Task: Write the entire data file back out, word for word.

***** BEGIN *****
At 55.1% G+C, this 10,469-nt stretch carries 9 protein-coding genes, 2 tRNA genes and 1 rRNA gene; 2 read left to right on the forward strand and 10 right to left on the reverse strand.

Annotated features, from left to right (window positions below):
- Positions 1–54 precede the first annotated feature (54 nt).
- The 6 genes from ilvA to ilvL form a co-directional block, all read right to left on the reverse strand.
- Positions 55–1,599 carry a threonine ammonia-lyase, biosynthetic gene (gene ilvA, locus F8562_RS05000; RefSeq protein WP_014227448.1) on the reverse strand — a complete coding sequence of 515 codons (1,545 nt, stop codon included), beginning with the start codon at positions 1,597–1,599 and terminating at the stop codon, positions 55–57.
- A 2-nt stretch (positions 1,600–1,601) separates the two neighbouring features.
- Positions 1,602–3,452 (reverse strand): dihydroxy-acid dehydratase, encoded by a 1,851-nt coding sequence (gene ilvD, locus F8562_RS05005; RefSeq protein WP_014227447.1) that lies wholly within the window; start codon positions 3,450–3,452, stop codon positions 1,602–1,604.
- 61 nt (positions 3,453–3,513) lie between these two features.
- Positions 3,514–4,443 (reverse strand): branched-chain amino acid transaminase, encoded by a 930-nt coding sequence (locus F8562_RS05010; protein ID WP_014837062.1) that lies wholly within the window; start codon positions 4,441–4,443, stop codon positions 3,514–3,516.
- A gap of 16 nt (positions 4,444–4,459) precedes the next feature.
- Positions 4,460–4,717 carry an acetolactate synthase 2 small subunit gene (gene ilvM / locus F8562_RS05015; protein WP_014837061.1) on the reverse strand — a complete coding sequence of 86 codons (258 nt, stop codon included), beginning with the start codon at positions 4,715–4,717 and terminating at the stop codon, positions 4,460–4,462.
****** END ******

At 55.1% G+C, this 10,469-nt stretch carries 9 protein-coding genes, 2 tRNA genes and 1 rRNA gene; 2 read left to right on the forward strand and 10 right to left on the reverse strand.

Annotated features, from left to right (window positions below):
- Positions 1–54 precede the first annotated feature (54 nt).
- The 6 genes from ilvA to ilvL form a co-directional block, all read right to left on the reverse strand.
- Positions 55–1,599 carry a threonine ammonia-lyase, biosynthetic gene (gene ilvA, locus F8562_RS05000; RefSeq protein WP_014227448.1) on the reverse strand — a complete coding sequence of 515 codons (1,545 nt, stop codon included), beginning with the start codon at positions 1,597–1,599 and terminating at the stop codon, positions 55–57.
- A 2-nt stretch (positions 1,600–1,601) separates the two neighbouring features.
- Positions 1,602–3,452 (reverse strand): dihydroxy-acid dehydratase, encoded by a 1,851-nt coding sequence (gene ilvD, locus F8562_RS05005; RefSeq protein WP_014227447.1) that lies wholly within the window; start codon positions 3,450–3,452, stop codon positions 1,602–1,604.
- 61 nt (positions 3,453–3,513) lie between these two features.
- Positions 3,514–4,443 (reverse strand): branched-chain amino acid transaminase, encoded by a 930-nt coding sequence (locus F8562_RS05010; protein ID WP_014837062.1) that lies wholly within the window; start codon positions 4,441–4,443, stop codon positions 3,514–3,516.
- A gap of 16 nt (positions 4,444–4,459) precedes the next feature.
- Positions 4,460–4,717 carry an acetolactate synthase 2 small subunit gene (gene ilvM / locus F8562_RS05015; protein WP_014837061.1) on the reverse strand — a complete coding sequence of 86 codons (258 nt, stop codon included), beginning with the start codon at positions 4,715–4,717 and terminating at the stop codon, positions 4,460–4,462.